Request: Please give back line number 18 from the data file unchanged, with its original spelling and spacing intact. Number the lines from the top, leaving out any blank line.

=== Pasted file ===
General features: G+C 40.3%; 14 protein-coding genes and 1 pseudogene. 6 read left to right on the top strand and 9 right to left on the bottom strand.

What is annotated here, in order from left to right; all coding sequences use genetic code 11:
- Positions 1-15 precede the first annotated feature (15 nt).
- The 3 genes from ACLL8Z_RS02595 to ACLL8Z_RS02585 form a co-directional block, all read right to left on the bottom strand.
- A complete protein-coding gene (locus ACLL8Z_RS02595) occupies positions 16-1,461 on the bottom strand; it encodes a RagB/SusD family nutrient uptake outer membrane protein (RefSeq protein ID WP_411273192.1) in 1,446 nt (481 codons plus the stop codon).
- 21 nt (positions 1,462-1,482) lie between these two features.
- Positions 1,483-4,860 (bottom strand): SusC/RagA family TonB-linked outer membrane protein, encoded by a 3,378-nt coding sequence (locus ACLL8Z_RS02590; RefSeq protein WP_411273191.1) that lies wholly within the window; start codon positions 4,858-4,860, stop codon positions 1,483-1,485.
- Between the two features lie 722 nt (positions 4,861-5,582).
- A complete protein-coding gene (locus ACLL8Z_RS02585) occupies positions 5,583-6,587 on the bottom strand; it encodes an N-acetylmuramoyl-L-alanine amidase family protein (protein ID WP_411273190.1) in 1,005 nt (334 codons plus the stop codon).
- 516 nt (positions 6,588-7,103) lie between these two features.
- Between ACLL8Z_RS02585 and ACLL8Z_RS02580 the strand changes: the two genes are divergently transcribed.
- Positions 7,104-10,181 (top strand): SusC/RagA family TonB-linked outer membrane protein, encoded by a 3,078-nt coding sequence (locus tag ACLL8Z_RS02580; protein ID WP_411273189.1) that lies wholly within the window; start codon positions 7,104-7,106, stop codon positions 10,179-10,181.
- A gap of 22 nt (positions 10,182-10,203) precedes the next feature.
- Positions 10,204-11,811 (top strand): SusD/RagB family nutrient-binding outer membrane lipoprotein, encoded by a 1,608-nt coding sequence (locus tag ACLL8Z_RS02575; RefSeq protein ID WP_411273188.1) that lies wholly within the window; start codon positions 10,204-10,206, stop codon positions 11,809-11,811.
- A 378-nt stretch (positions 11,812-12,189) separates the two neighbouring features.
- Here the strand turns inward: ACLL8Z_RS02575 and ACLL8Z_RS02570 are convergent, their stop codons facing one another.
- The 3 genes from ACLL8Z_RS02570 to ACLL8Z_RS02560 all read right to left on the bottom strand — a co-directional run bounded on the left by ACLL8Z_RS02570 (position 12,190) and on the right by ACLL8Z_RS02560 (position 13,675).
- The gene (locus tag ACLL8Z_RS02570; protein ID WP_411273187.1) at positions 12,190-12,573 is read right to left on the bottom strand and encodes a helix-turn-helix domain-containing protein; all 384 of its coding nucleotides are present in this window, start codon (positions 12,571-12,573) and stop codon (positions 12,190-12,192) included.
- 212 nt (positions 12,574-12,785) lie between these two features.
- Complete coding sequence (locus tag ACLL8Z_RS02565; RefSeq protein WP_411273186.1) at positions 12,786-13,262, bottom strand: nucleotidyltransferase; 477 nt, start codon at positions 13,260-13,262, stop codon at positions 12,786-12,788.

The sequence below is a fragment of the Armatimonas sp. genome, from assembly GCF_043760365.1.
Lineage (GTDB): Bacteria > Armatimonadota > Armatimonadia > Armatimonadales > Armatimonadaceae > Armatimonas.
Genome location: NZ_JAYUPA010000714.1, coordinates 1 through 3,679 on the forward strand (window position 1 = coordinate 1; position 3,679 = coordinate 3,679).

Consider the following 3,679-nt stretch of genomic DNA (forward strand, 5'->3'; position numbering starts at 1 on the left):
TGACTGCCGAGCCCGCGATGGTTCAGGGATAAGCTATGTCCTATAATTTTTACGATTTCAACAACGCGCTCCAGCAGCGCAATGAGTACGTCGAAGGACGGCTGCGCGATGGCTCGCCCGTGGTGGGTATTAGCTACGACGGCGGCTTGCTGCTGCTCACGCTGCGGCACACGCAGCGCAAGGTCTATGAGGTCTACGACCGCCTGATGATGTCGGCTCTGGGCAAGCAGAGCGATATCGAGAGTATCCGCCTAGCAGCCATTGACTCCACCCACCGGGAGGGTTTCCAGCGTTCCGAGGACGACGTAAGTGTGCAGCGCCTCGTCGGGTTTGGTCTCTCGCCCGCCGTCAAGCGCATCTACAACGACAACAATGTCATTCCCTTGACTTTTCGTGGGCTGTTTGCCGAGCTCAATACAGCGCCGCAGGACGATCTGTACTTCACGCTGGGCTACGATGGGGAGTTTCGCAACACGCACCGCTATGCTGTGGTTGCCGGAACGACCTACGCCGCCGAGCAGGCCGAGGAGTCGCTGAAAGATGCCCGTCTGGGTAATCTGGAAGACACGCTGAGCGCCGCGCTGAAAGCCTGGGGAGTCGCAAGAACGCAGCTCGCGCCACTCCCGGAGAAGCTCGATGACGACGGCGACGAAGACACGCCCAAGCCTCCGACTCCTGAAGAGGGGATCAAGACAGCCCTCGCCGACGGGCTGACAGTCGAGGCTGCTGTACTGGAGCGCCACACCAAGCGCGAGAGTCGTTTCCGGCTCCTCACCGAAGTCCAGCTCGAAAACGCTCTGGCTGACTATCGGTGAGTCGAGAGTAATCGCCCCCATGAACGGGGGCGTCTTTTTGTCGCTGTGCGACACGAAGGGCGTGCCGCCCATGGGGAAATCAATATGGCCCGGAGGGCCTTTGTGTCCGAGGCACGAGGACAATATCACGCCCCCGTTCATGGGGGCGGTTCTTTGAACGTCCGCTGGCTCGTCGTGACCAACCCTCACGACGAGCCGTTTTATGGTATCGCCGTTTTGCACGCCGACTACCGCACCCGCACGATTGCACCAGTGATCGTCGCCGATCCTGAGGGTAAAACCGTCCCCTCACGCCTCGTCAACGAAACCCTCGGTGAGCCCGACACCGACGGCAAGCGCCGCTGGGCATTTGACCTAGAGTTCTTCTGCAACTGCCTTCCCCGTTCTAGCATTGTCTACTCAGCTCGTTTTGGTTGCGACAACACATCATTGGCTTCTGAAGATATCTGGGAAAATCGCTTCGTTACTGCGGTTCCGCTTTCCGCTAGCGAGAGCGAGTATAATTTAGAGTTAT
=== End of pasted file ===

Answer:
- The gene (locus tag ACLL8Z_RS02570; protein ID WP_411273187.1) at positions 12,190-12,573 is read right to left on the bottom strand and encodes a helix-turn-helix domain-containing protein; all 384 of its coding nucleotides are present in this window, start codon (positions 12,571-12,573) and stop codon (positions 12,190-12,192) included.